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Michael Brendan Dougherty, senior correspondent for The Week and former Business Insider politics editor, says the conventional wisdom is wrong: Trump doesn’t need to tone it down in Monday night’s debate. If he wants to win, he has to dial up the aggression:
“To say that Trump should tone it all down is to say that he should use his debate performance to draw a contrast with his own reputation, or with the low expectations of the media and the audience. That’s a mistake. Trump is behind. He needs to make his contrast with Clinton. He needs to make his brand of crazy seem more connected to the needs of our present moment than Clinton’s boring brand of competence.”
I think this is right. Trump’s bugs are also his features, and many of the people telling him to tone it down now are the same people who told him (incorrectly) that he needed to tone it down to win the primary.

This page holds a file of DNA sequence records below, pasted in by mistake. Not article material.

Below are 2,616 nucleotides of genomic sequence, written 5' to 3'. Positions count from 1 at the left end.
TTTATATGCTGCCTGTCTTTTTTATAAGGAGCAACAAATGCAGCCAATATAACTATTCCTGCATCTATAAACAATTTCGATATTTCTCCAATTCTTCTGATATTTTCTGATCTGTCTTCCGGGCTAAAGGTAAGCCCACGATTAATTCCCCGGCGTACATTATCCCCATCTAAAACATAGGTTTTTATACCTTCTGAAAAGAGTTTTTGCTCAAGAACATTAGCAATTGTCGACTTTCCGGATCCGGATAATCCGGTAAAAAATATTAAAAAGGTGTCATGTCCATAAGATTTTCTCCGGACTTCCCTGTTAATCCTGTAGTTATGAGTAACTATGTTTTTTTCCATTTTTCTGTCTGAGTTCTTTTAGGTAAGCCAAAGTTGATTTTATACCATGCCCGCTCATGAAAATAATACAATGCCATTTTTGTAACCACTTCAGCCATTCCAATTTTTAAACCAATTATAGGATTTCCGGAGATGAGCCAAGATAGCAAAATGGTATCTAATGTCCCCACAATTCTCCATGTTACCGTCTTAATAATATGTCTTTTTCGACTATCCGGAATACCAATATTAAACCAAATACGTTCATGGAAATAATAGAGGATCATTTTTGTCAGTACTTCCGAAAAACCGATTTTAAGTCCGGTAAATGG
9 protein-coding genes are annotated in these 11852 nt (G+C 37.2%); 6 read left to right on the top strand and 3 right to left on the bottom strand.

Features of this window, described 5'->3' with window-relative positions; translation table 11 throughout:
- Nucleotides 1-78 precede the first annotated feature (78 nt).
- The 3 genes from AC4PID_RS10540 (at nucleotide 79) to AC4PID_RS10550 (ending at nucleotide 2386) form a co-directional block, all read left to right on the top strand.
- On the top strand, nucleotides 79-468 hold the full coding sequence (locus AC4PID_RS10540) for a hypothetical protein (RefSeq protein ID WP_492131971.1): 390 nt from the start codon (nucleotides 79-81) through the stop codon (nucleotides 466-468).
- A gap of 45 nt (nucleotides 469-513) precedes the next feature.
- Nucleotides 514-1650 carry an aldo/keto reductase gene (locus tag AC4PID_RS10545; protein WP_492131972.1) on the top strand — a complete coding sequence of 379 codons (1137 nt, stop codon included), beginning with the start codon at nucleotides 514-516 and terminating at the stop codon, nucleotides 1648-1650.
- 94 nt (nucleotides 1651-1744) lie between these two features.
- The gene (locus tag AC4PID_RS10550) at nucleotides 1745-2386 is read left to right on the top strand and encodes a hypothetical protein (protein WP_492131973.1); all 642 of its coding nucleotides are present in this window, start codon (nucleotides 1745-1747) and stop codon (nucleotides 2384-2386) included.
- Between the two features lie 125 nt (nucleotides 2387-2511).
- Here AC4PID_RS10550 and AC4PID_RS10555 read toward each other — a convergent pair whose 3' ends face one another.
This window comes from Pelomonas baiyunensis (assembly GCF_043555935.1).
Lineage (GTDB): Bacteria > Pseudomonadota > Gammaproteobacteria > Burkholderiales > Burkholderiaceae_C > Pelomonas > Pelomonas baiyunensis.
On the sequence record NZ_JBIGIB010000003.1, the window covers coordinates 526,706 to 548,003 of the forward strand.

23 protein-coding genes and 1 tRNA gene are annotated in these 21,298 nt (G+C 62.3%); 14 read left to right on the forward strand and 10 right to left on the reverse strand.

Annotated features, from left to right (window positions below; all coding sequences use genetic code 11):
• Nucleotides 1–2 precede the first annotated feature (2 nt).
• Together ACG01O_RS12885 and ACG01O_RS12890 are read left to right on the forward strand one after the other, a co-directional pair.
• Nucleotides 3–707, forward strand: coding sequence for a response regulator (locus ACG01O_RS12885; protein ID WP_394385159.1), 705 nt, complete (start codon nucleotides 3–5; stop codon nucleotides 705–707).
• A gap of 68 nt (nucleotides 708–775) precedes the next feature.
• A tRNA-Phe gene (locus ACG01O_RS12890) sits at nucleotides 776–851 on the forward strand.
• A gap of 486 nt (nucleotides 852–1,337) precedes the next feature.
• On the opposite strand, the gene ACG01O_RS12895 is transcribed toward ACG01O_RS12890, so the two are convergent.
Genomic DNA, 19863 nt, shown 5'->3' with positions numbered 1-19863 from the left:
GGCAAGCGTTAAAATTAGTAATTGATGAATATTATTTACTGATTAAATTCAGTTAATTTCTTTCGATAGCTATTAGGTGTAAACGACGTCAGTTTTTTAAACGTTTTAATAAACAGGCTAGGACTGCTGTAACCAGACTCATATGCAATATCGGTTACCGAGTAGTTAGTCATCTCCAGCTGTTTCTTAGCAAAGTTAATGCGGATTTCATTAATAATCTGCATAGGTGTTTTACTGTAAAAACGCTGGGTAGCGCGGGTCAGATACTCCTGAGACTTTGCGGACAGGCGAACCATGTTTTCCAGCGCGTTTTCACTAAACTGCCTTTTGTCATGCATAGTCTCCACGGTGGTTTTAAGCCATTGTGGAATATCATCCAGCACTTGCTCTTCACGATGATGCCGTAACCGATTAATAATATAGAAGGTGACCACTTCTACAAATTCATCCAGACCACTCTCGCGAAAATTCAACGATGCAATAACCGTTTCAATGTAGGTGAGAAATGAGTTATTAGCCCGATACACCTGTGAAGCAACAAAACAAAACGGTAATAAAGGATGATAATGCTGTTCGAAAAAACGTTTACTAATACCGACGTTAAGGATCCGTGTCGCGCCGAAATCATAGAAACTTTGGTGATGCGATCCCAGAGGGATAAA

Trump doesn’t need to seem normal and safe; he needs to make the case that it is worth taking the risk of his presidency. The last thing he should do is appear low-energy.
But Dougherty ‘s advice also reflects how hard it will be for Trump to use the debate to his advantage.
Dougherty argues Trump needs to deploy “controlled aggression” that puts Clinton and the whole establishment that backs her on the defensive. But when Trump feels attacked, he does not do “controlled aggression” well.
High-energy Trump is prone to mistakes – mistakes that are more likely to alienate general election voters than primary voters, and mistakes that are more likely to be off-putting when they occur opposite a female opponent than a field of men.
Unlike in March, Trump won’t be able to brag about the size of his anatomy in this debate without penalty.
Maybe Trump will be able to thread the needle of being bombastic without alienating voters already worried about his temperament and his competence. But there’s nothing in his track record that suggests he’s up to the task.